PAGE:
Master's or PhD: Things to Consider
As you can see there are pros and cons on both sides in choosing a Master’s level degree compared to a PhD in Counseling Psychology. A Masters will not take as long to get and potentially not cost as much money while being able to work virtually in the same way as a therapist as a psychologist would by giving psychological services. Then, although a PhD might take more time and money to pursue, the potential selection and options of jobs is better than having a master’s level degree and license. Depending on what you want to do, a Masters level degree and license can allow to practice as a licensed professional therapist faster than a route of a psychologist. But if you want to have more options and pursue more academic and research oriented training, a licensed counseling psychologist might be the right choice for you. It is also possible to work without a license with both degrees but having a license in your state validates and acts as a quality control to assure the public of your skills. If you decide to get licensed, there are continuing education courses that must be taken to maintain licensure so it is important to be up to date with license requirements throughout one’s professional career.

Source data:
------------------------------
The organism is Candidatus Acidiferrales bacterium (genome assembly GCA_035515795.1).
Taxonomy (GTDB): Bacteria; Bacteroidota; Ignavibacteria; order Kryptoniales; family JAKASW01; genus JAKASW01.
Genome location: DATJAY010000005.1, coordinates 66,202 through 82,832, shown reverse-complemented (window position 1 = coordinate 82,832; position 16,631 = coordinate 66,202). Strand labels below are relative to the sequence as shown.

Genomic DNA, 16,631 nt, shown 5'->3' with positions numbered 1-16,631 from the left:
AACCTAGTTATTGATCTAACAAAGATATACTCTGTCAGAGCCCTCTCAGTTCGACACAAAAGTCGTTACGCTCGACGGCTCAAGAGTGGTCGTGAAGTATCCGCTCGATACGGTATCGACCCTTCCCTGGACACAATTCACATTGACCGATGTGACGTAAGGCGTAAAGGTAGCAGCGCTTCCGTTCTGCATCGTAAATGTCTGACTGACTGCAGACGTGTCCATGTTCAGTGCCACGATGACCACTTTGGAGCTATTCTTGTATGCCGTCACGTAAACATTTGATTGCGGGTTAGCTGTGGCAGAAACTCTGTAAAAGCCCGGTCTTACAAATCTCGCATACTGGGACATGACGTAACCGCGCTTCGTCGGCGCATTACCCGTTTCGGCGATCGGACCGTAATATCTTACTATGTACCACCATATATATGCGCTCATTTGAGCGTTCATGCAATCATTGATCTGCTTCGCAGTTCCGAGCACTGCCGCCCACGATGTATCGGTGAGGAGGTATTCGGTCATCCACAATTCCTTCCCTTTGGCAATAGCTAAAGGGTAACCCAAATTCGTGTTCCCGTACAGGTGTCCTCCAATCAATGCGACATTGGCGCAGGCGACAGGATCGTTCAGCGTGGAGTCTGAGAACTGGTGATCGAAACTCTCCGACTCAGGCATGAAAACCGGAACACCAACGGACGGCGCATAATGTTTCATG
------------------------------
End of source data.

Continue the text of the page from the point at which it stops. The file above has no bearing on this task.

Another thing to consider whether you decide either career path, you must think ahead to be prepared to adjust to the competitive climate and time that it takes to become a professional or even get one’s degree. Meaning, that a lot of practicums, internships, or even post-doctoral positions might not pay for your services for trade of clinical supervision, training and hours towards licensure. It is quite possible to get paid internships or positions but it is a good idea to think ahead, either having money saved, a part time job, financial support, or even a loan such as Graduate Plus Program to be able to get by with. It is important to think what your goals are and be able to map out what the necessary requirements are for that path perhaps doing additional research or even seeking a career counselor.